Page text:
The first chassis, also called the master chassis, houses an embedded quad-core PXI-8110 controller along with triggering and timing cards to synchronize the remaining three slave chassis. The master chassis stores data, performs calculations, and communicates with the slaves via a remote controller and with the slow ADC cards and COMPASS control system (CODAC) via Ethernet. All channels from all chassis are tightly synchronized with the reference clock from the NI PXI-6653. Using NI TClk technology and built-in phase-locked loops (PLLs), we can achieve less than 300 ps interchannel skew, even in this high-channel-count system. The slow digitizers have 16-bit ADC per channel for true simultaneous analog input with a sampling rate of 500 kS/s. We used two slow ADC cards, each with 96 channels, a 400 MHz reduced instruction set computing (RISC) processor, and 512 MB onboard memory.
We used LabVIEW to write the program controlling the digitizers in the TS system. The basic software functionality includes parameter setup, arming the trigger, acquiring and displaying acquired records, and saving data to a file (see Figure 4.). We will include additional features such as analysis, data interfaces, and more in the future as necessary. The software runs on Microsoft Windows. We could use the LabVIEW Real-Time Module in the future for deterministic operation inside the tokamak control loop.
The laser pulses trigger the data acquisition, so laser timing is currently the limiting factor of the real-time TS on COMPASS. Because TS DAQ hardware and software are modular, in the future we can increase the number of digitizers and possibly laser trigger them using the embedded computer in the master chassis. The data will be acquired in segments.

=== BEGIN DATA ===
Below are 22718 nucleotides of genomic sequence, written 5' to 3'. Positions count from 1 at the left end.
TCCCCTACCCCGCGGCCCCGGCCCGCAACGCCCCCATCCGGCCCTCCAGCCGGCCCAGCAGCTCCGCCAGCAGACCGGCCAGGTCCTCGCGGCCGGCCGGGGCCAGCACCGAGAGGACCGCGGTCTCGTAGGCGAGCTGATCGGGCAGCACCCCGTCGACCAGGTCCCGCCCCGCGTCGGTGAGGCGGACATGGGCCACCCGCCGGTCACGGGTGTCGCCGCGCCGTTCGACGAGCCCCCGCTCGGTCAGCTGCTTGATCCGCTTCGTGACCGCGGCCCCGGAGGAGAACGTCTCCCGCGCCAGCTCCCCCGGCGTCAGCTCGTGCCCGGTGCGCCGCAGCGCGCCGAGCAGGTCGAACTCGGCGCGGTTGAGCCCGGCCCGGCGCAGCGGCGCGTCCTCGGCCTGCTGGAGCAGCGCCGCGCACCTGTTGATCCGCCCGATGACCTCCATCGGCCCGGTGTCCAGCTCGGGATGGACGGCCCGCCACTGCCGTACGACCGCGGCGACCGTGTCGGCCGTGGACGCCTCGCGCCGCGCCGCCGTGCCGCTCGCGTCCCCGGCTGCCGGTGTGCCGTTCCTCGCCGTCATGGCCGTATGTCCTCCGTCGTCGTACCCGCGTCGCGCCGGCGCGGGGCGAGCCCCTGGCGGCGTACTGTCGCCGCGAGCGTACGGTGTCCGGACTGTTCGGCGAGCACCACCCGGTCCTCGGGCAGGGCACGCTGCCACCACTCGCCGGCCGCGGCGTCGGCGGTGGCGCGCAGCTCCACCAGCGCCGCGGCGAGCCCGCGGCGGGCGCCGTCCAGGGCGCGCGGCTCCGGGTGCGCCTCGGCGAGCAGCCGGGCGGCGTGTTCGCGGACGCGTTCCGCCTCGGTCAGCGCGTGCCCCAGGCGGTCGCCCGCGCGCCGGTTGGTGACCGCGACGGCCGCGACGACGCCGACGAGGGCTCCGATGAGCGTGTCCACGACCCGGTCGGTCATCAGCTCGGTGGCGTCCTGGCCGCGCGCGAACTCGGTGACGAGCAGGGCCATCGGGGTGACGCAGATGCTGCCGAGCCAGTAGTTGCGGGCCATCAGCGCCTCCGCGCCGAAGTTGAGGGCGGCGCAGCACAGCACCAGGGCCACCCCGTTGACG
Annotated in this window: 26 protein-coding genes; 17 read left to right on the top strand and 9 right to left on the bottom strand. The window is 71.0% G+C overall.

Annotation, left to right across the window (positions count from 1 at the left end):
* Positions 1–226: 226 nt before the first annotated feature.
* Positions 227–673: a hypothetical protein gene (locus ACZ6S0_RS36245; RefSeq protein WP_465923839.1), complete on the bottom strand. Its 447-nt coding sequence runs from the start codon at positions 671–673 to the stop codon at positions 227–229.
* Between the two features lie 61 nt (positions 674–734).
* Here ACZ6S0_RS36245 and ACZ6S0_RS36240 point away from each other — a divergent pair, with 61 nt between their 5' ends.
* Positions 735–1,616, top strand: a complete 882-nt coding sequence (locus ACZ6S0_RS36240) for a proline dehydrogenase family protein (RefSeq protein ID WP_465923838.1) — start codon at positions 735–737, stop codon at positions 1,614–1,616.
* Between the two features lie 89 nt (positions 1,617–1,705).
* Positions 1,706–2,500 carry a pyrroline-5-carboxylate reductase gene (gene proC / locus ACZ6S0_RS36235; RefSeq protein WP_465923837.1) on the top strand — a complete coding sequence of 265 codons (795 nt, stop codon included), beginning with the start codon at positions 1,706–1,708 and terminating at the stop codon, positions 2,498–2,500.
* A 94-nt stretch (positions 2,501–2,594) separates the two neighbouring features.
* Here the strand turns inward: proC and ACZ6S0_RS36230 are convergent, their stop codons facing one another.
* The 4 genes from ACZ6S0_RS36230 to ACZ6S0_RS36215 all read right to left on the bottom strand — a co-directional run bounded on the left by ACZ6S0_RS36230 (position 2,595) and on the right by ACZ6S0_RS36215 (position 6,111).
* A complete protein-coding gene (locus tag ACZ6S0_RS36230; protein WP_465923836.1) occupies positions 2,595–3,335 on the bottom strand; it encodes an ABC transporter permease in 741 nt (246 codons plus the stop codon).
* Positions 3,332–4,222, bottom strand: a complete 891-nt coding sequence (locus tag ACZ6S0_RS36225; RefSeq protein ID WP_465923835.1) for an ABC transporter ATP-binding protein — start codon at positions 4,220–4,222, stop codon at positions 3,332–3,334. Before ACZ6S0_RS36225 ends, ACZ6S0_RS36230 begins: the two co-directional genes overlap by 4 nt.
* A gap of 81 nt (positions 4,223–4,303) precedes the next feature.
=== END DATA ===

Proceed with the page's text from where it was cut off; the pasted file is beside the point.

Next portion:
Thanks to the multirecord acquisition feature of the NI PXI-5152 digitizer, the segments can be acquired with as little as 1 µs between them. Each segment represents one laser pulse, or double pulses in the regime when lasers fire simultaneously or with a very small delay (less than 1 µs). A hardware trigger pulse coming from the lasers initiates each segment acquisition without OS intervention. After the experiment (plasma shot), we download all the segments together from the onboard memory of each digitizer to the embedded computer of the master chassis where the raw data is processed. Calibration data is stored there and it has access to the slow sampled background radiation from the slow ADCs and the laser energy data from the energy monitor. The system integrates the scattered signal, while the calculations of temperature and density performed are sent via Ethernet to CODAC.
COMPASS DAQ system for Thomson scattering diagnostic is able to measure evolution of scattered signal and thus gives us information we need to reconstruct the temperature and density profiles. It also let us measure signal from three planned laser timing settings we need for measure during different plasma condition.
Up to now we have tested all the Thomson scattering system and measure Raman scattering signal.
We would like to thank our English colleagues from Culham laboratory, namely Dr. Michael Walsh (ITER Organization, France) and Dr. Rory Scannell, Dr. Graham Naylor and Dr. Martin Dunstan (Culham Center for Fusion Energy, UK) for great help and collaboration on this project. Part of the MAST design was adopted.
 R. Panek, J. Czech Physics 56 (Suppl. B) (2006) B125-B137.
 A. J. H. Donne et al., Fus. Sci. and Technology 53, 397-430 (2008)
 P. Bilkova et al., Nucl. Instr. and Meth. A (2010), doi:10.1016/j.nima.2010.03.121
The work was performed and supported by the grants GA CR no. 202/09/1467, UFP AVCR (#AV0Z20430508), MSMT #7G10072 and Euratom. The views and opinions expressed herein do not necessarily reflect those of the European Commission.
Institute of Plasma Physics AS CR, v.v.i.